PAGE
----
16 Infrastructure capital stock / services Growth of capital services relative to GDP (1964-65 = 100) Net capital stock (per cent of GDP) ABS National Accounts, Cat 5204, Table 71. ABS National Accounts, Cat 5204, Table 89.
17 Investment – international comparisons GFCF: Electricity, Gas & Water supply (Per cent GDP) GFCF: Post and Telecommunications (Per cent GDP) GFCF: Transport and Storage (Per cent GDP) The OECD STAN Database for Industrial Analysis
18 Capital services Growth of capital services relative to real GDP (non-residential construction assets, 1985 = 100) OECD, Productivity Database, 6 October 2006; OECD Factbook 2006: Economic, Environmental and Social Statistics
19 Growth of capital services and GDP: Half empty or half full? Two observationally equivalent hypotheses: Australia is underspending relative to the better performers – we should be concerned Australia has managed to achieve substantial GDP growth while only needing a modest increase in infrastructure – we should be impressed Growth rate of capital services to GDP Growth rate of GDP to capital services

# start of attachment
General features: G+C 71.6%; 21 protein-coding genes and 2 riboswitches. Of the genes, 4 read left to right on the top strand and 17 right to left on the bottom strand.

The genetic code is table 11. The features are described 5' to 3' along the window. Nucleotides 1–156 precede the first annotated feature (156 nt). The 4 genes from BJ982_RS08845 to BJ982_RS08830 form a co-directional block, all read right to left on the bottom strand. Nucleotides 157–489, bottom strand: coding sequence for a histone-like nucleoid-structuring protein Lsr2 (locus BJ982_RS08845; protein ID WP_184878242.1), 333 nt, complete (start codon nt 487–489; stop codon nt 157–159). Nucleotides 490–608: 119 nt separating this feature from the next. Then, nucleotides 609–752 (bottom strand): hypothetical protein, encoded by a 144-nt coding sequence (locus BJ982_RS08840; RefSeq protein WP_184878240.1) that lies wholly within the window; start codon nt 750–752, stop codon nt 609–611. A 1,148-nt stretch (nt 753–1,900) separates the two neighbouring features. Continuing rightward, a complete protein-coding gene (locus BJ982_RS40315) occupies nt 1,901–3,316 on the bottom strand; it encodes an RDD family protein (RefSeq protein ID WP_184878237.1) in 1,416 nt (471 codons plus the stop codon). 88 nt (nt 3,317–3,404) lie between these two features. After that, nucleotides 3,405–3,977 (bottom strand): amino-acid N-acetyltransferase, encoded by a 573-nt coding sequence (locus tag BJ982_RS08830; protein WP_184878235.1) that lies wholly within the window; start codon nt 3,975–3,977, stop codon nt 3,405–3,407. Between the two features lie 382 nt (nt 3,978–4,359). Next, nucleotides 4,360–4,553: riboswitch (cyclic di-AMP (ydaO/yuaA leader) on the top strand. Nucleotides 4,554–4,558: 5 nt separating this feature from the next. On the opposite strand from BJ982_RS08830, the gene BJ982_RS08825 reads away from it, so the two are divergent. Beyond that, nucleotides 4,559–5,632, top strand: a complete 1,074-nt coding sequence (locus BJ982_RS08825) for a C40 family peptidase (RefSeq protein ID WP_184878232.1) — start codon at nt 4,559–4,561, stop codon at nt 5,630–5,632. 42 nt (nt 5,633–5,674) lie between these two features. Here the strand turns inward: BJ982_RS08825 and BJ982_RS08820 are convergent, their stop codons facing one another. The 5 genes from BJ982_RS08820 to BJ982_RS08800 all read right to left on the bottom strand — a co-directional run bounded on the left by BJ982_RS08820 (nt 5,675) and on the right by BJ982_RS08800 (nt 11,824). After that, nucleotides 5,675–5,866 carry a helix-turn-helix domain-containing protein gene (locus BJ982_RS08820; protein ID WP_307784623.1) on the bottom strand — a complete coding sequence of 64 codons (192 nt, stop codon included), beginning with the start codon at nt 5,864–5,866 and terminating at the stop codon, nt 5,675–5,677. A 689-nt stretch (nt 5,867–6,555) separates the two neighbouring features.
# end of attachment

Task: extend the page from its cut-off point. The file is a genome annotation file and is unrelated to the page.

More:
20 Capital services and GDP growth Relative GDP growth appears to explain most of the differences in growth of capital services relative to GDP Indeed, the ‘losers’ (in terms of falling capital services to GDP) have been winners (in terms of GDP per capita) Real GDP growth Growth of capital services to GDP
21 Why may infrastructure needs decline as a proportion of GDP? Economies of scale / scope / density Changing composition of the Australian economy Efficiency in investment decision making Forecasting tools Financial appraisal techniques
22 Changing demand for infrastructure Reducing importance of manufacturing, increasing importance of services Population now much more dense Australian Bureau of Statistics, Year Book Australia 2005. Department of Environment and Heritage, State of the Environment Second Technical Paper Series. Industry Shares of GDP Population Density
23 How to assess adequacy then? Focus on quantity / quality of outputs rather than quantity of inputs Shortcomings in data – a priority Cannot answer all questions – i.e. whether investment is optimal A micro-analysis is the only reliable method Social costs and benefits
24 Final remarks Private sector / capital is now extremely important Hence, getting the policy settings right is a priority Making robust inferences on issues relevant to infrastructure investment is difficult Trends may be easy, establishing adequacy and causes much harder Focus on outputs rather than inputs would be an improvement Need for improved data collection No substitute for proper analysis of economic costs and benefits